* Please keep in mind that all text is machine-generated, we do not bear any responsibility, and you should always get advice from professionals before taking any actions.

* Please keep in mind that all text is machine-generated, we do not bear any responsibility, and you should always get advice from professionals before taking any actions

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Historical record authors investigate go back 2500 years. What about prehistory when our ancestors lived as hunter - gatherers? Good evidence here is much harder to come by. To study mortality at a young age in prehistoric societies, researchers need to mostly rely on evidence from modern hunter - gatherers. Here, one needs to be cautious of how reflective modern societies are of the past. This is because recent hunter - gatherers might have been in exchange with surrounding societies and often currently live in marginalized territories, as the authors say. Both of these could affect mortality levels. To account for this, Volk and Atkinson have attempted to only include hunter - gatherers that are best representative of living conditions in the past; they limited their sample only to those populations that have not been significantly influenced by contact with modern resources that could directly influence mortality rates, such as education, food, medicine, birth control, and / or sanitation. Again, researchers found very similar mortality rates across their sample of 20 different studies on hunter - gatherer societies from very different locations: average infant mortality rate was 26. 8% and average mortality before puberty, 48. 8%. Almost exactly the same as the historical sample discussed above. All but one of these study societies are modern hunter - gatherers. One study on mortality rates of paleolithic hunter - gatherers investigated the famous Indian Knoll archaeological site from around 2 500 BCE, located in todays area of Kentucky. 9 for this community estimate suggests that mortality at a young age is even higher than average for modern - day hunter - gatherers: 30% die in their first year of life, and 56% do not survive to puberty.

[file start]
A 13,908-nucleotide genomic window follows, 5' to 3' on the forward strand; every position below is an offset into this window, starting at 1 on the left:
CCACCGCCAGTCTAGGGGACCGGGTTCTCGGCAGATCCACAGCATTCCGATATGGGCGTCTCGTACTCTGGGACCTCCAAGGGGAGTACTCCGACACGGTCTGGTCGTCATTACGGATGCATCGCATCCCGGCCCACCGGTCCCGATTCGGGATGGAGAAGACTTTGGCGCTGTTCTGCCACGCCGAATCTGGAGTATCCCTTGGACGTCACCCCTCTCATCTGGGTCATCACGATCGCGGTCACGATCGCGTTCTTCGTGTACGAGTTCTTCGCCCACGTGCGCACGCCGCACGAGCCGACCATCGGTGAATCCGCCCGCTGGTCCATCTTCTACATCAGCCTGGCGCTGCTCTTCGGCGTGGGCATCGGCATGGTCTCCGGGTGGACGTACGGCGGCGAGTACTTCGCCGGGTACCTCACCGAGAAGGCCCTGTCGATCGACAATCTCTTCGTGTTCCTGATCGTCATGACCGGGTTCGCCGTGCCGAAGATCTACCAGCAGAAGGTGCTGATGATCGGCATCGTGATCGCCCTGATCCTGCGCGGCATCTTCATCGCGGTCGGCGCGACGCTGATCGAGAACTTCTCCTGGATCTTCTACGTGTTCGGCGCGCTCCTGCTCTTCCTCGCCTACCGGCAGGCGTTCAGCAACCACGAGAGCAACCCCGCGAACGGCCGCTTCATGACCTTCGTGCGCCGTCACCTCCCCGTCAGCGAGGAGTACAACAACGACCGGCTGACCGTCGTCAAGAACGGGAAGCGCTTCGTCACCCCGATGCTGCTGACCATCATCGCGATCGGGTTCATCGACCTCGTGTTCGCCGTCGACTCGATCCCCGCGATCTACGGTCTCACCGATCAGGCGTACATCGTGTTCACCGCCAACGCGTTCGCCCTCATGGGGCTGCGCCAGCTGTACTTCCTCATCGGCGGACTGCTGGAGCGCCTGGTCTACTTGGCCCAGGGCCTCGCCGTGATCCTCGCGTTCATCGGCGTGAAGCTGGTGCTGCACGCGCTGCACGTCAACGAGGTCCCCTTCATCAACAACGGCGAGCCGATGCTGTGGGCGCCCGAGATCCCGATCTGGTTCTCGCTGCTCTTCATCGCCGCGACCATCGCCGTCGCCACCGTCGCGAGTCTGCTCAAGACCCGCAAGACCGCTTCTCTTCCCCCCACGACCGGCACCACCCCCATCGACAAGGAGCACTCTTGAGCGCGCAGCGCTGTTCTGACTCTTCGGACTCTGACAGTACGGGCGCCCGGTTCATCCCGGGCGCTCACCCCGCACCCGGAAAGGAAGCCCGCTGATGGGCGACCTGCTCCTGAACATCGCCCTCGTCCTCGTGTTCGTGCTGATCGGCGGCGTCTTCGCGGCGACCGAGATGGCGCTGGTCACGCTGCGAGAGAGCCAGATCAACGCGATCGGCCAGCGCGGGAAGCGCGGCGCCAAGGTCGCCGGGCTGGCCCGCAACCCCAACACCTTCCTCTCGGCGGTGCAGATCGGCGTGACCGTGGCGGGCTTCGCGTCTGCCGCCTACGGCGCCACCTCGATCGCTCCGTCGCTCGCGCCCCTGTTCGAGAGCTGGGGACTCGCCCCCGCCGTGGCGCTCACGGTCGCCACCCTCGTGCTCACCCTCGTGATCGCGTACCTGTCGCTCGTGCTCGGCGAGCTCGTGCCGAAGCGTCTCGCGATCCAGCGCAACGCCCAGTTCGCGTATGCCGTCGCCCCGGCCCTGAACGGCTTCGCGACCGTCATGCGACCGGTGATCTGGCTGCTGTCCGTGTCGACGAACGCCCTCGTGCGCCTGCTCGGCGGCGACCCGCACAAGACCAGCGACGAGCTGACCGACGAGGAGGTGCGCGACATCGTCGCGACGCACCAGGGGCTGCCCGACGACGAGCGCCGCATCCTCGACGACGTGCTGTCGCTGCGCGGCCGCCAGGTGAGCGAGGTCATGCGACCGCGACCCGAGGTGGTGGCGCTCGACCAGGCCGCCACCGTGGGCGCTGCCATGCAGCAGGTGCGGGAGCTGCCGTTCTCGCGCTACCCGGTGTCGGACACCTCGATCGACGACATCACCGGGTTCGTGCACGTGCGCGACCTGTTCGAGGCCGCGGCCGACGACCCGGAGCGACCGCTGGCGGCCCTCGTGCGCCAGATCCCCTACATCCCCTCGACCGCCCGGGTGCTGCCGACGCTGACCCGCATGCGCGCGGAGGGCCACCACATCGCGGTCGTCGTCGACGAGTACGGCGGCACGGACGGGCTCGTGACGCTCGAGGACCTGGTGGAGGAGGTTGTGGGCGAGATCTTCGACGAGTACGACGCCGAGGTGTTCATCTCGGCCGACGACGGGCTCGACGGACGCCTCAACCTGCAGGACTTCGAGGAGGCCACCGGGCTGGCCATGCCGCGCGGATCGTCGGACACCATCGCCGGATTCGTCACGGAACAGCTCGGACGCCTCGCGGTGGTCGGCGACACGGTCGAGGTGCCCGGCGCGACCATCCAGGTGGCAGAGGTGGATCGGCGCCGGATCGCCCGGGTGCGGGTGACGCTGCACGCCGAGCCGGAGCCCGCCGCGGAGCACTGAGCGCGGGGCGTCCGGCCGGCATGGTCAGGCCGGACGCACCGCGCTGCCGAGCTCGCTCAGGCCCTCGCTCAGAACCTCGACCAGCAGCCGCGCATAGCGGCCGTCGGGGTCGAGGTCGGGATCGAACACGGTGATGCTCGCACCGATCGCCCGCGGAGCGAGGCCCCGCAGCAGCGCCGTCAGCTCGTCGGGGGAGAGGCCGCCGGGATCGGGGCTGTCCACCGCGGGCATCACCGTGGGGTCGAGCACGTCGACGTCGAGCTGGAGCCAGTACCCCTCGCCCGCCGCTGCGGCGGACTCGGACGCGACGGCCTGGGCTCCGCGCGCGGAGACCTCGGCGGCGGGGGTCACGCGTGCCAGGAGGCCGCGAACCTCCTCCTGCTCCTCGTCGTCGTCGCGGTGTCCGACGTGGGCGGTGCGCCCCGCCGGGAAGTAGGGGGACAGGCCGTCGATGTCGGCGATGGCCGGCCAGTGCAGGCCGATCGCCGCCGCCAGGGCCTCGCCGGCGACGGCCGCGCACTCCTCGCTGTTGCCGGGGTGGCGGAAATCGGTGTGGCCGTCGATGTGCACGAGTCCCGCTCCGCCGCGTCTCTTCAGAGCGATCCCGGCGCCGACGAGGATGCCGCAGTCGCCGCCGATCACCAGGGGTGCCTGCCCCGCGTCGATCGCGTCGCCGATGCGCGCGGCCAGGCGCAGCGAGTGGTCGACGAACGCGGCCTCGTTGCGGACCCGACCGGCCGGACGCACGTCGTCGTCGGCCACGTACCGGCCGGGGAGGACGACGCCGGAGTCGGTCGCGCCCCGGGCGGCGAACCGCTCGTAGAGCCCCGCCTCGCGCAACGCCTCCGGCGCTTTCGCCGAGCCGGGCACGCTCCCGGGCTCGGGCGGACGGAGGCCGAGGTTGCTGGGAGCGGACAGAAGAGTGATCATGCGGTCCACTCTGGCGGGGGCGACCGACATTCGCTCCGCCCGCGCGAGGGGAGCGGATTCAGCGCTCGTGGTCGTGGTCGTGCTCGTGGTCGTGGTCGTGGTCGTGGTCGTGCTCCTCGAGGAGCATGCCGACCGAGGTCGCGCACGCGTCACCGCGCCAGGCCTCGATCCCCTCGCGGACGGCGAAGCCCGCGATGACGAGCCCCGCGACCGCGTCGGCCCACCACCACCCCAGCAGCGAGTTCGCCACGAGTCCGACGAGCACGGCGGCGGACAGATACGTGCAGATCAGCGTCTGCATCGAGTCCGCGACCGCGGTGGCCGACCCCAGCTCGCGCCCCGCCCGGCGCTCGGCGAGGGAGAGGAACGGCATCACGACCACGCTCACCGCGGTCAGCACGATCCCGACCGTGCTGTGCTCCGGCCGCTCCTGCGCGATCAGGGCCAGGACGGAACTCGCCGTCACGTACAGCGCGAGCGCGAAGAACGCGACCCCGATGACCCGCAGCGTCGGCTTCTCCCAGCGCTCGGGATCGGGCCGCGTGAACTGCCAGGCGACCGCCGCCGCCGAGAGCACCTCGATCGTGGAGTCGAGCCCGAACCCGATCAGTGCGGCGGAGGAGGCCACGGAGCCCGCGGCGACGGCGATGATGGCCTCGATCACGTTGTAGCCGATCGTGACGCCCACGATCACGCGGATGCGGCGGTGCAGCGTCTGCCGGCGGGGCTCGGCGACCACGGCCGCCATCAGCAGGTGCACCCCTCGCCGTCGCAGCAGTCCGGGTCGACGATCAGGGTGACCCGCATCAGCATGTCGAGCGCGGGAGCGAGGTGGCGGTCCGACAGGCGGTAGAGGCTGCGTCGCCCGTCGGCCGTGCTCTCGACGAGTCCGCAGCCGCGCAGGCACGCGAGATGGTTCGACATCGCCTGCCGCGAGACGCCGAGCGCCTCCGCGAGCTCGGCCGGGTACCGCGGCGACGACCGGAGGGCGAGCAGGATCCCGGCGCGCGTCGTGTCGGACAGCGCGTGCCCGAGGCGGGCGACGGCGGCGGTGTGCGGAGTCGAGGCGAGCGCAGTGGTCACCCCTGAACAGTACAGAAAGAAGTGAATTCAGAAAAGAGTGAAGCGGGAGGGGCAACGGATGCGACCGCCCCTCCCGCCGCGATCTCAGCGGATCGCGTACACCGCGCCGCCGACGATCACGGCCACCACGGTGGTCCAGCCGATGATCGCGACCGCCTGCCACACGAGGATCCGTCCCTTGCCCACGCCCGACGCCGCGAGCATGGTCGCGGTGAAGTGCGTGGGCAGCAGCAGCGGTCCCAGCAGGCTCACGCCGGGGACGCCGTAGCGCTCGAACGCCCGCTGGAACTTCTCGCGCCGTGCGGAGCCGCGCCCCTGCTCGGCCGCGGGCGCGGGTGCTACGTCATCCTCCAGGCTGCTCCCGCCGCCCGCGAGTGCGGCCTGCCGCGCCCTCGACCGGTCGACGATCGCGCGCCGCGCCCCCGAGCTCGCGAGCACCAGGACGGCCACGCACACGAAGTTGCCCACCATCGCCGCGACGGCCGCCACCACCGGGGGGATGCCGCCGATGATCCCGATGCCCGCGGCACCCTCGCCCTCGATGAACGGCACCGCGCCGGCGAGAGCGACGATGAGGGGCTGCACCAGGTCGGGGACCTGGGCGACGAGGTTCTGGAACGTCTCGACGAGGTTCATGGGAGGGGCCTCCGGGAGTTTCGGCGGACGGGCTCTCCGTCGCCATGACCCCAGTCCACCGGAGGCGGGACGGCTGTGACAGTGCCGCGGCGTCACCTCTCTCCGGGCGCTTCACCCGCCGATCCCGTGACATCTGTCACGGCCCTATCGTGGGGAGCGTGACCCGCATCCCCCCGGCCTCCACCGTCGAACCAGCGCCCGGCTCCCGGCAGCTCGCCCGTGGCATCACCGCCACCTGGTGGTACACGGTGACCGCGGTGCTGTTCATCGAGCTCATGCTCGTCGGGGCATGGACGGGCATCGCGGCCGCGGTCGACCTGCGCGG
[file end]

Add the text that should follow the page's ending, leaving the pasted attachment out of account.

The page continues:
* Please keep in mind that all text is machine-generated, we do not bear any responsibility, and you should always get advice from professionals before taking any actions.

* Please keep in mind that all text is machine-generated, we do not bear any responsibility, and you should always get advice from professionals before taking any actions

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* Please keep in mind that all text is machine-generated, we do not bear any responsibility, and you should always get advice from professionals before taking any actions